Green MP Teanau Tuiono wants to change the law to stop Rocket Lab from launching weapons into space on behalf of foreign powers.
Tuiono, the Green Party’s security and intelligence spokesperson, announced his Member’s Bill — legislation proposed by MPs who are not ministers — at a protest outside Rocket Lab’s Auckland headquarters on Monday.
His proposed law change would amend the Outer Space and High Altitude Activities Act and prohibit the launching of military hardware into space from New Zealand. The Bill will only go before Parliament if it’s pulled from the ballot box.
“This change would ensure that Aotearoa New Zealand’s space industry and its facilities could never be used by military actors to launch weaponry, establishing in legislation an enduring commitment to peaceful conduct in outer space,” says Tuiono.
“The Government has a responsibility to make sure technologies sent into orbit from New Zealand soil do not assist other countries’ armies to wage war.”
Rocket Lab, a United States-owned but New Zealand-based space company estimated to be worth more than US$1.2 billion, has become a leader in a new market of small rocket services provided by private companies.
It launches satellites into space for the United States military and private companies from Māhia Peninsula, located between Napier and Gisborne.
Some of the launches, such as one dubbed Gunsmoke-J in March this year on behalf of the U.S. Army’s Space and Missile Defense Command, have raised questions about New Zealand’s role in assisting with foreign warfare.
The Gunsmoke-J mission was designed to improve U.S. missile targeting capabilities during combat, which activists from Auckland Peace Action say makes us complicit in U.S. military practices, thereby making New Zealand a military target.
“The U.S. military satellites launched by Rocket Lab can control activity such as communications with troops, surveillance and reconnaissance, intercepting information or spying, and targeting weapons, like drones, bombs, and also nuclear weapons,” says Auckland Peace Action spokesperson Eliana Darroch.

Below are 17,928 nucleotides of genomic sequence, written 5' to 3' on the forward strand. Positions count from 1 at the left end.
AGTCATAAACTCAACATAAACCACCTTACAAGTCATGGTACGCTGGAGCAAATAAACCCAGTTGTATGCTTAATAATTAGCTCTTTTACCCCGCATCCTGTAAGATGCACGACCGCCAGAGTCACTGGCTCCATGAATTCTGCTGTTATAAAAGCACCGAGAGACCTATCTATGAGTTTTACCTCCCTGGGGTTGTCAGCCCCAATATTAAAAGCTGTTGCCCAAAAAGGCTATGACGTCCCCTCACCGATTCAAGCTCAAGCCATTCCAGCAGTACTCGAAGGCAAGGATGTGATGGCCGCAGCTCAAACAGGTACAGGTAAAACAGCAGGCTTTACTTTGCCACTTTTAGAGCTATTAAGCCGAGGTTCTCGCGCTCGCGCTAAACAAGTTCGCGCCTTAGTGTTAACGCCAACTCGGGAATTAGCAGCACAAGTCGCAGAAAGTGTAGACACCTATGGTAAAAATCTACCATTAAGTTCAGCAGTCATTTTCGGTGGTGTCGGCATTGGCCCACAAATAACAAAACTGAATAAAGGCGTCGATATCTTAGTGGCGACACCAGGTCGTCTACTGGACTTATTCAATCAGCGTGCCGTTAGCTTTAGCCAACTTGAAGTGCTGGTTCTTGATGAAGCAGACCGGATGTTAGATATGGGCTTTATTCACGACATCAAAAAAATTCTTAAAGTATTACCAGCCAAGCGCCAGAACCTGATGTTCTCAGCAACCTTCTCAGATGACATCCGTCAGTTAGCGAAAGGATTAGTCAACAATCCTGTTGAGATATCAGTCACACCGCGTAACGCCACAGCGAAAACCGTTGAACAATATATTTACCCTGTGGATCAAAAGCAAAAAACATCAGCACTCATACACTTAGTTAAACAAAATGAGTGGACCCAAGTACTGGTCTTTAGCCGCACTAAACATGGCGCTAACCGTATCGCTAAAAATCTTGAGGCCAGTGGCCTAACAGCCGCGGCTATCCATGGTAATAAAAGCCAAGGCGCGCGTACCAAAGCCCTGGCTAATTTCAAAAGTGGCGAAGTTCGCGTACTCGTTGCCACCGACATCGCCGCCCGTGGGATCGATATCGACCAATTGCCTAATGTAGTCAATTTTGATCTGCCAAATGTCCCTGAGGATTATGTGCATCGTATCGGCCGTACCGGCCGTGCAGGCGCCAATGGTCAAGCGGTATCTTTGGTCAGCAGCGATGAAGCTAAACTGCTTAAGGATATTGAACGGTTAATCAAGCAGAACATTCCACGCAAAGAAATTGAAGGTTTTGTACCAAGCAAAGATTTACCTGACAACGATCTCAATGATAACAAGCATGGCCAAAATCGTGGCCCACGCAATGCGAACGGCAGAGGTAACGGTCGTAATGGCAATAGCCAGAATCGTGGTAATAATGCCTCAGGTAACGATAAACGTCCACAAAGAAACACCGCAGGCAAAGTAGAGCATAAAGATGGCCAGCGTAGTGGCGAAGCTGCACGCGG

“If we send these satellites into space with U.S. military capacities, we are complicit in the drone and precision bombings and other acts of warfare which the United States does.”
She says with New Zealand being a proud Nuclear Free country, and being instrumental in the 2017 international treaty banning nuclear weapons, launching satellites capable of controlling nuclear weapons is unacceptable.
“The New Zealand Government must immediately suspend Rocket Lab’s launches until a public review of the Outer Space and High Altitude Activities Act has taken place.”
It is due for review this year.
“It is hypocritical for the New Zealand Government to want peace, yet allow Rocket Lab’s military payload launches to continue,” says Darroch.
“Rocket Lab, with its connections to the Pentagon through its board and investors including a CIA venture capital firm, and Lockheed Martin, is a private company defining New Zealand’s foreign relations.
“Rocket Lab is creating links between New Zealand and the U.S. military that the public have not consented to. That is undemocratic and dangerous.”
Tuiono says the Greens are also conscious of the impact successive rocket launches have on the whenua and moana of Māhia.
“When we visited Māhia the whānau told us about the absence of local birds and kaimoana and we continue to support the call from whānau for independent cultural and environmental impact assessments.”
A Rocket Lab spokesperson told Newshub the company does not launch weapons or payloads that contribute to weapons programs or nuclear capabilities.
“Every single satellite payload must be permitted under this law by the New Zealand Space Agency, associated agencies, and the responsible minister. It is not permissible to launch weapons, nuclear or conventional, under this legislation.”
She said the Government will not approve payloads that:
- contribute to nuclear weapons programs or capabilities
- harm, interfere with, or destroy other spacecraft, or systems on Earth
- support or enable defense, security or intelligence operations that are contrary to Government policy
- Are likely to cause serious or irreversible harm to the environment
Stuart Nash, the minister responsible, must be satisfied that the applicant meets the threshold tests in the law, the spokesperson said. Payloads must be consistent with New Zealand’s obligations in relation to:
- The United Nations Charter
- International Humanitarian Law
- International Human Rights Law
- International obligations and commitments relating to the use of nuclear, chemical, and biological weapons
Research, Science and Innovation Minister Megan Woods announced earlier this year New Zealand’s first Government-funded space mission to measure methane emissions from space, with the help of Rocket Lab.
The New Zealand-U.S. company has won a contract that may send two of its spacecraft on a mission to Mars in 2024.